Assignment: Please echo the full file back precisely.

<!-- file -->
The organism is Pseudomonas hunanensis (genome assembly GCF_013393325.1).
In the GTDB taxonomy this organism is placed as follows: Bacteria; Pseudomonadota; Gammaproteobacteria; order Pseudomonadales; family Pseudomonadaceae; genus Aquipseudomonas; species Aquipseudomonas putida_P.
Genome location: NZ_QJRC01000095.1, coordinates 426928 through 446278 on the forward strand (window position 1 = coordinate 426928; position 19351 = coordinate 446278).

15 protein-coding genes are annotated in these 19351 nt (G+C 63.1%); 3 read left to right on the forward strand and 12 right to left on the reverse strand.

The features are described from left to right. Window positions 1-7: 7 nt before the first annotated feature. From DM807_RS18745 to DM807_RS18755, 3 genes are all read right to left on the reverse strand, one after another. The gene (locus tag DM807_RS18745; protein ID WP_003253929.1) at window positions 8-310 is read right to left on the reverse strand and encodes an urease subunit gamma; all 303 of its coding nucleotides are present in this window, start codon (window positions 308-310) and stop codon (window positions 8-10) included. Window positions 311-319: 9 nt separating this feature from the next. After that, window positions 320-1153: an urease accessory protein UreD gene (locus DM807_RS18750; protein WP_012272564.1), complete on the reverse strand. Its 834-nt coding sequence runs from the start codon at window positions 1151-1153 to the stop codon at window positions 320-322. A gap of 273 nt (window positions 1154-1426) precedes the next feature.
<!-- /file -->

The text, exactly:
The organism is Pseudomonas hunanensis (genome assembly GCF_013393325.1).
In the GTDB taxonomy this organism is placed as follows: Bacteria; Pseudomonadota; Gammaproteobacteria; order Pseudomonadales; family Pseudomonadaceae; genus Aquipseudomonas; species Aquipseudomonas putida_P.
Genome location: NZ_QJRC01000095.1, coordinates 426928 through 446278 on the forward strand (window position 1 = coordinate 426928; position 19351 = coordinate 446278).

15 protein-coding genes are annotated in these 19351 nt (G+C 63.1%); 3 read left to right on the forward strand and 12 right to left on the reverse strand.

The features are described from left to right. Window positions 1-7: 7 nt before the first annotated feature. From DM807_RS18745 to DM807_RS18755, 3 genes are all read right to left on the reverse strand, one after another. The gene (locus tag DM807_RS18745; protein ID WP_003253929.1) at window positions 8-310 is read right to left on the reverse strand and encodes an urease subunit gamma; all 303 of its coding nucleotides are present in this window, start codon (window positions 308-310) and stop codon (window positions 8-10) included. Window positions 311-319: 9 nt separating this feature from the next. After that, window positions 320-1153: an urease accessory protein UreD gene (locus DM807_RS18750; protein WP_012272564.1), complete on the reverse strand. Its 834-nt coding sequence runs from the start codon at window positions 1151-1153 to the stop codon at window positions 320-322. A gap of 273 nt (window positions 1154-1426) precedes the next feature.